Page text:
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Department: EDITORIAL

COVID-19 and changing social norms

Laskowski-Jones, Linda MS, APRN, ACNS-BC, CEN, NEA-BC, FAWM, FAAN

Author Information
doi: 10.1097/
  • Free

Back in early March, I had a business-related trip to Alaska and the Pacific Northwest. My itinerary included a few days in Washington State. Like nearly everyone else in the world, I closely followed the spread and response to COVID-19. The news broke on Day 1 of my trip that the first US deaths my general vicinity. My plans did not change, but the news inspired me to wash my hands more often, use hand sanitizer frequently, and avoid touching my face.

What did change dramatically was the behavior of people. New social norms emerged overnight. An elbow bump quickly replaced a handshake. Passengers on the airplane carefully cleaned their surroundings with germicidal wipes. Surgical masks appeared in public. With the high demand, the price of a single surgical mask skyrocketed from under a dollar to $7.99 each at the airport. Alcohol gel flew off store shelves and became a scarce commodity; people started sharing homemade formulas. Airline seats opened up on my trip home as conferences and events all over the globe were canceled and real fear of contagion arose.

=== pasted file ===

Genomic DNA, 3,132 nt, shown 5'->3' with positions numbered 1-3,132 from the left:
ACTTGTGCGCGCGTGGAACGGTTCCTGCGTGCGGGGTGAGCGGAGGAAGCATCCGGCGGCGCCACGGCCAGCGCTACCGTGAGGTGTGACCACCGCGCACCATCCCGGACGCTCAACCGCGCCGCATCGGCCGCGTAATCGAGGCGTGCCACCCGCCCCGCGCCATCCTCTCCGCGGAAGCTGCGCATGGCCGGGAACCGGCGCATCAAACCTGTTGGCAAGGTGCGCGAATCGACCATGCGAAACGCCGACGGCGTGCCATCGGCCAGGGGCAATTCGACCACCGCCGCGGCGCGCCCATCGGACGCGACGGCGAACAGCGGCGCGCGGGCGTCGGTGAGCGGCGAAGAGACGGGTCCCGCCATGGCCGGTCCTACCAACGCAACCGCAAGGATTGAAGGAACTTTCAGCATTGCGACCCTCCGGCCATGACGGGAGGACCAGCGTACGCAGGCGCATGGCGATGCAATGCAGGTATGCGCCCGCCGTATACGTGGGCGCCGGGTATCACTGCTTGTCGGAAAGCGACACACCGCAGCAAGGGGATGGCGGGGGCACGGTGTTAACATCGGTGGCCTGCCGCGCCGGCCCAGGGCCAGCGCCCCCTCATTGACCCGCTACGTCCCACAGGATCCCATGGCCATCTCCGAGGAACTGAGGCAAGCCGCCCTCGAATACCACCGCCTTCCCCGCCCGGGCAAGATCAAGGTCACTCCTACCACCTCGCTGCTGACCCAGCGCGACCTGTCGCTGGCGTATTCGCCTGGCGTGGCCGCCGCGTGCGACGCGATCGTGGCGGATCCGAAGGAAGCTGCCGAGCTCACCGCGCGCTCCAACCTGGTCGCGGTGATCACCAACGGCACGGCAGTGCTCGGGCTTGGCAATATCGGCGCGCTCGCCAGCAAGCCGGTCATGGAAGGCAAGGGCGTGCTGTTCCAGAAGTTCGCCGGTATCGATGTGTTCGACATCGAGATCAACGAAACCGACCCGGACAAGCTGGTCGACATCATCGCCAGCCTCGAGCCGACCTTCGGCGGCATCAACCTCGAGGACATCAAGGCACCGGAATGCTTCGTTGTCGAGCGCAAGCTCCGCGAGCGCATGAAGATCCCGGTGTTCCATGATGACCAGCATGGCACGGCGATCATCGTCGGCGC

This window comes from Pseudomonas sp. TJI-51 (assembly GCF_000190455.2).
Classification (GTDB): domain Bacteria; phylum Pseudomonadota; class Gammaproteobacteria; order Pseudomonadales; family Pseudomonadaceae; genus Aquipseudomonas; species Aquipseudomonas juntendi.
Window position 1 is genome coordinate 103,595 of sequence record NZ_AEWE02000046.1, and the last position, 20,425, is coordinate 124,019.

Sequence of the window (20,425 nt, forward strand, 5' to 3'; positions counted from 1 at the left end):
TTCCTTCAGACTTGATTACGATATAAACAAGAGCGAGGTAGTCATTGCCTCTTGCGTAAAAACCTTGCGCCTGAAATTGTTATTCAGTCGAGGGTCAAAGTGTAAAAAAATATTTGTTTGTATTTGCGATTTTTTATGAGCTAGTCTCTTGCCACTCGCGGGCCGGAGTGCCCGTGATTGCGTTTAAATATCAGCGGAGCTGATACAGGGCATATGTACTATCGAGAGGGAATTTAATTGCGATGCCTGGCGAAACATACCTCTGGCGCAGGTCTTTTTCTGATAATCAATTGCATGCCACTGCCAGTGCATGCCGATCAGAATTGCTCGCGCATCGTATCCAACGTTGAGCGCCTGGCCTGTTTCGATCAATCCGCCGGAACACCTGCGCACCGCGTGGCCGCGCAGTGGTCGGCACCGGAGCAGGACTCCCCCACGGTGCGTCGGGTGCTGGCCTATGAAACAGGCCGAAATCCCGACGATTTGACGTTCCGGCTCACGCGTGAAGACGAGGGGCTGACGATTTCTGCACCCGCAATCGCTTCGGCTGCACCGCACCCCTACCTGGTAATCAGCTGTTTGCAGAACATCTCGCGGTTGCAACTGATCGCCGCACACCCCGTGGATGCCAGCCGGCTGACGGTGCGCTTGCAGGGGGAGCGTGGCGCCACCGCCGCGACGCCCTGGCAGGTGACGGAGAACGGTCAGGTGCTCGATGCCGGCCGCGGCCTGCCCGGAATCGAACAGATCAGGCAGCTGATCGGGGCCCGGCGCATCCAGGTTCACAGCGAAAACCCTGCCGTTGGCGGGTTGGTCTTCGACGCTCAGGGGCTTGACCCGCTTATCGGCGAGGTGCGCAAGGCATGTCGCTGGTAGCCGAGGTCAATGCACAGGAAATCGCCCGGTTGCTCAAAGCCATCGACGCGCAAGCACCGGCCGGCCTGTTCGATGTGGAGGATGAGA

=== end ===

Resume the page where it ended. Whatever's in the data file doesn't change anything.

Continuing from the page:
What amazes me most is that years of public service announcements and educational efforts on preventing the spread of seasonal flu had little impact on societal behavior. But even before the mandated closures and restrictions imposed by official decrees, COVID-19 commanded the public's rapt attention and action in record time. No doubt the intense news coverage and “viral” social media posts accomplished what we could not in other disease outbreaks.

Beyond the crisis and tragedy that COVID-19 has wrought on humanity, I remain optimistic that positive outcomes will ultimately emerge and be sustained. First, keeping up proper hand hygiene alone can prevent transmissible diseases and save lives the world over. Second, quarantining people in their homes could permanently drive the expansion of telehealth systems and help overcome existing regulatory and technologic barriers. Third, any missteps or errors made in the various aspects of this response will no doubt provide valuable lessons learned to help us manage infectious disease outbreaks more effectively going forward.

Public health has always been the domain of nurses. Now more than ever, during Nurses Week in this true Year of the Nurse and beyond, thank you for your unwavering courage, expert care, and dedication to your patients. You are consummate heroes on the frontlines of crisis across the globe!

Happy Nurses Week,



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